I am new to microbiome research and I have used HUMAnN 3 and MetaPhlAn 3 so far. Another researcher who has a focus on microbiome research recommended doing a virulence gene analysis. Is there anything in bioBkery for that purpose? For example, Fusobacterium nucleatum is a commensal oral microbe. But, a recent journal article reported that its FadA gene is associated with cancer progression. Could such a finding be easily analysed with some bioBakery tool which I am not aware of? I find that the matabolic pathways are not really what’s needed for a cancer vs. normal tissue comparison.
HUMAnN is our general-purpose functional profiling tool. If you are able to associate your genes of interest with UniRef identifiers, you can look them up directly in the genefamilies.tsv output for each sample. Alternatively, if the genes are associated with broader Pfam/KO/eggNOG categories, you can regroup UniRef abundances to those systems and look up the corresponding identifiers.
We also offer ShortBRED as an approach to targeted functional profiling. There, you start with a small set of gene sequences of interest and identify peptide-level markers that are conserved within them but rare in other proteins. These markers can then be used for highly specific, accelerated functional profiling. Compared with HUMAnN, the ShortBRED approach provides more confident presence/absence calls for specific gene families, but requires you to pre-specify those families and do some “indexing” on them (to identify their peptide markers) before analyzing your sample.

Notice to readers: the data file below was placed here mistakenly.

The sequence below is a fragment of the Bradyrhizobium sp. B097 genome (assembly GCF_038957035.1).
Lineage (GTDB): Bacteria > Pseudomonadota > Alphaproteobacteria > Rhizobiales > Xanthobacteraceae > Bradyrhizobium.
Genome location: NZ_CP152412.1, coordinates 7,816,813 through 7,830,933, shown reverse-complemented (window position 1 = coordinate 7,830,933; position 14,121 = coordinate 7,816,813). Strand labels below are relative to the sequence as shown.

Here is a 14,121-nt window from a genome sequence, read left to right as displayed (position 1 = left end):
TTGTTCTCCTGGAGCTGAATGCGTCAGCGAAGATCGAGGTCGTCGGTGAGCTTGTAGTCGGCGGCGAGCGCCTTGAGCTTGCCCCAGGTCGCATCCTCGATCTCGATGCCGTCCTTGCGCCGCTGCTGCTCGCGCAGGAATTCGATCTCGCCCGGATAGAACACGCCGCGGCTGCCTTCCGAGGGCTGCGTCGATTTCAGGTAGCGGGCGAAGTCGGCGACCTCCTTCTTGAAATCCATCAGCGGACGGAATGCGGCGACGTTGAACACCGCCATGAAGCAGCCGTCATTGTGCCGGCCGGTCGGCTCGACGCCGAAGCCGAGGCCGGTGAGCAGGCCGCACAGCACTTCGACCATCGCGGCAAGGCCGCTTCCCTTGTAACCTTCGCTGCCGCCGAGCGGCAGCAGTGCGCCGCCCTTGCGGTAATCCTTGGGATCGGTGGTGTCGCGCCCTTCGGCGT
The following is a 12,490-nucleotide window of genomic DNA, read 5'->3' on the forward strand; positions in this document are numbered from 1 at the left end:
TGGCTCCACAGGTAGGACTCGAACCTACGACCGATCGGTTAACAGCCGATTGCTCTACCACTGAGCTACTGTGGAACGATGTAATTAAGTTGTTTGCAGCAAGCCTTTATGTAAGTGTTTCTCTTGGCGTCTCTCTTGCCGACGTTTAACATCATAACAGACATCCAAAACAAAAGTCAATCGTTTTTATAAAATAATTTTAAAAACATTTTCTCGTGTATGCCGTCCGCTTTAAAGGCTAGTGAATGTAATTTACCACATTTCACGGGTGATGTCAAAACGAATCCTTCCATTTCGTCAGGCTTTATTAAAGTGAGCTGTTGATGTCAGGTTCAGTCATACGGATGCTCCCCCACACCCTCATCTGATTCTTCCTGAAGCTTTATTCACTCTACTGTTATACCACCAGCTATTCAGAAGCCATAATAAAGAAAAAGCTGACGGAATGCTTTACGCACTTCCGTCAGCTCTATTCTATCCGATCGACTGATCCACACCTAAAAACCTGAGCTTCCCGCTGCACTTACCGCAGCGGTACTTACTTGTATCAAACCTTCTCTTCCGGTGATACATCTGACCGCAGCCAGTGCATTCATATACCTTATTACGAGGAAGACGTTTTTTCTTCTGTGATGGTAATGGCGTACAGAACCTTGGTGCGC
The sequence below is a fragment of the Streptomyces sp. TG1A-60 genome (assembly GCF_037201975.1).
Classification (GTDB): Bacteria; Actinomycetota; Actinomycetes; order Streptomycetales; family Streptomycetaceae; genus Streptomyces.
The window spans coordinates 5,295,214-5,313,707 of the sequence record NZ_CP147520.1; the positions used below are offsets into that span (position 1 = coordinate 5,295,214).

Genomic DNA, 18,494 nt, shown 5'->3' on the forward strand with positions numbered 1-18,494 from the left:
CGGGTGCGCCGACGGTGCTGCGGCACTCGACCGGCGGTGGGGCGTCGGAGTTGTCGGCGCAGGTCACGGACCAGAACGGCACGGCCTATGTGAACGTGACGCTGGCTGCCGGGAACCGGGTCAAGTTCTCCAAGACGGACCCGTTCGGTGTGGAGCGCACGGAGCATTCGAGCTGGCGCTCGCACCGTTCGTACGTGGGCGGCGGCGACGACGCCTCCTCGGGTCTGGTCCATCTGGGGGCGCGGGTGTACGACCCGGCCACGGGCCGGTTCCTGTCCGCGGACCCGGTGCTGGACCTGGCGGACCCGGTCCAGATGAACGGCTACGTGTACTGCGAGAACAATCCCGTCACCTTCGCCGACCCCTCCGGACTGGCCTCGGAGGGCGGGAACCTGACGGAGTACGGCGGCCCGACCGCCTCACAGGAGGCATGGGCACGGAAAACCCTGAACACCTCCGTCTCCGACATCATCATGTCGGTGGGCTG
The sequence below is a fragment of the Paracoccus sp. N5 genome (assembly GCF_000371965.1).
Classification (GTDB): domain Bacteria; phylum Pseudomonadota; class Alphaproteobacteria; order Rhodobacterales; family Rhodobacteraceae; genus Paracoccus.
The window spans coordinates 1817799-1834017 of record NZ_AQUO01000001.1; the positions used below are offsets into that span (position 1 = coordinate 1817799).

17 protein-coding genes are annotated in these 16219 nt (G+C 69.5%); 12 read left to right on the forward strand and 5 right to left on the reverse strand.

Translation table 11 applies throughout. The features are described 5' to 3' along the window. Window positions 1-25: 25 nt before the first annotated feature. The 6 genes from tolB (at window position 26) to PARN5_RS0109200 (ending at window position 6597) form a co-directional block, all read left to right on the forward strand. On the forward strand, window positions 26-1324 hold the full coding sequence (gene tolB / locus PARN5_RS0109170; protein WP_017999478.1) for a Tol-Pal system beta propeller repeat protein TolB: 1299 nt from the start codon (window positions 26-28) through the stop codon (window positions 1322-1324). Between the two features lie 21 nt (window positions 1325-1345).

Hope this helps!
ShortBRED sounds great for my use case. From its journal article in 2015:
ShortBRED-Identify takes two inputs: (i) a FASTA file of proteins of interest and (ii) a comprehensive catalog of reference protein sequences (as a FASTA file or preformatted BLAST database). As of this writing, IMG is no longer available for download, and we recommend using UniRef100 or UniRef90 as alternative comprehensive protein reference datasets.
Can you provide modern-day recommendations for a good reference database?
UniRef90 is still around and remains our go-to for a non-redundant representation of the known protein universe.